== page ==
*Listed Breeds* are still awaiting full Canadian Kennel Club recognition.

  Hunters of Game Birds
  • Pointers
  • Setters
  • Spaniels
  • Retrievers
  Barbet
  Braque Francais (Gascogne)
  Braque Francais (Pyrenees)
  Épagneul Français
  Griffon (Wirehaired Pointing)
  Lagotto Romagnolo
  Pointer
  Pointer (German Long-haired)
  Pointer (German Short-haired)
  Pointer (German Wire-haired)
  Pudelpointer
  Retriever (Chesapeake Bay)
  Retriever (Curly-coated)
  Retriever (Flat-coated)
 Retriever (Golden)
 Retriever (Labrador)
  Retriever (Nova Scotia Duck Tolling)
  Setter (English)
  Setter (Gordon)

Listed Breeds:
  Kleiner Munsterlander
  Spanish Water Dog

  Setter (Irish)
  Setter (Irish Red & White)
  Spaniel (American Cocker)
  Spaniel (American Water)
  Spaniel (Blue Picardy)
  Spaniel (Brittany)
  Spaniel (Clumber)
  Spaniel (English Cocker)
  Spaniel (English Springer)
  Spaniel (Field)
  Spaniel (French)
  Spaniel (Irish Water)
  Spaniel (Sussex)
  Spaniel (Welsh Springer)
  Spinone Italiano
  Vizsla (Smooth-haired)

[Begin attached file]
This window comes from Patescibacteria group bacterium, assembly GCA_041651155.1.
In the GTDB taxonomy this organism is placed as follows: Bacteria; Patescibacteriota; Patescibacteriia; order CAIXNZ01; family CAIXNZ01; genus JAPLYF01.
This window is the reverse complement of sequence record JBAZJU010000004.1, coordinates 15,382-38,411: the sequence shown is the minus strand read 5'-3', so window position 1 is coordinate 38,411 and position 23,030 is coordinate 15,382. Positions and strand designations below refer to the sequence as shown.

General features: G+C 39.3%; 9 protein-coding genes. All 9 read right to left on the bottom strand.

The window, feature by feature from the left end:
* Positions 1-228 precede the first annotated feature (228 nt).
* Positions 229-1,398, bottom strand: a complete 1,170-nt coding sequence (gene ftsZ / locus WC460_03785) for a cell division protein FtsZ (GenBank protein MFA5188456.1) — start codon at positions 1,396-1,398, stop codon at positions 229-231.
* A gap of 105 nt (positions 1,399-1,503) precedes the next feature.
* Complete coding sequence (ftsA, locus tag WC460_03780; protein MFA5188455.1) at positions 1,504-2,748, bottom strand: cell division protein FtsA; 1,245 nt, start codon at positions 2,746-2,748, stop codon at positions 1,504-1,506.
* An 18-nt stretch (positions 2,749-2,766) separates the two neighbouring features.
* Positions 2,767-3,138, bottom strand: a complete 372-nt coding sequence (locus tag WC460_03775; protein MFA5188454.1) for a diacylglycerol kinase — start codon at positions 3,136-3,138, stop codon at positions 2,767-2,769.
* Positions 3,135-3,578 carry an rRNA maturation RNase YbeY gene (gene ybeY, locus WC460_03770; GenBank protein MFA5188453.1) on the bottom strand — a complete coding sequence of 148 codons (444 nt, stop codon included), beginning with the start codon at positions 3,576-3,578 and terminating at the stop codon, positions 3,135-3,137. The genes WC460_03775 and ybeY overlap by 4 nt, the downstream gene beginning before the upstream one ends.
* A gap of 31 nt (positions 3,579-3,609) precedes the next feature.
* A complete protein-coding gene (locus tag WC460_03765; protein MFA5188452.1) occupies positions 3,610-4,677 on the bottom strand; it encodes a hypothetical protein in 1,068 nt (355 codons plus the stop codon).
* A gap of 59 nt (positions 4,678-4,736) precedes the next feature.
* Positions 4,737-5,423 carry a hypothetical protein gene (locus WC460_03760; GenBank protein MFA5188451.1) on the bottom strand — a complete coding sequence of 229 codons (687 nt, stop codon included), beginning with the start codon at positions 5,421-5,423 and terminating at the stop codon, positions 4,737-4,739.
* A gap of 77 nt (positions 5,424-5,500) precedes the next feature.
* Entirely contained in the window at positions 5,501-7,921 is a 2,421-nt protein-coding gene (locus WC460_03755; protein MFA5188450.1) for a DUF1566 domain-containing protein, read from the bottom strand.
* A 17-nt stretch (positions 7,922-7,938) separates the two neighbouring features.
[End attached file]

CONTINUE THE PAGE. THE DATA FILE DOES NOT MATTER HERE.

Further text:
Vizsla (Wire-haired)
  Weimaraner

 

   

Group 2 - Hounds



Borzoi
Borzoi


 


Hounds were bred for hunting/tracking people or game ranging from badgers, foxes, and rabbits to wolves and lions using their eyesight or sense of smell. They are independent characters used to working alone. Easily distracted by movement or interesting scents, they may be a training challenge as they are keen hunters. Sighthounds follow their prey by sight and can run like the wind. Scenthounds use their noses to track their prey. Hounds range in size from the tiny Dachshund to the massive Irish Wolfhound.  Some of these dogs require minimal exercise while others need a large, enclosed running space.
 

*Listed Breeds* are still awaiting full Canadian Kennel Club recognition.

 

 
  Hunters and Trackers
  • Sighthounds
  • Scenthounds

 

   

Group 3 - Working Dogs



Siberian Husky
Siberian Husky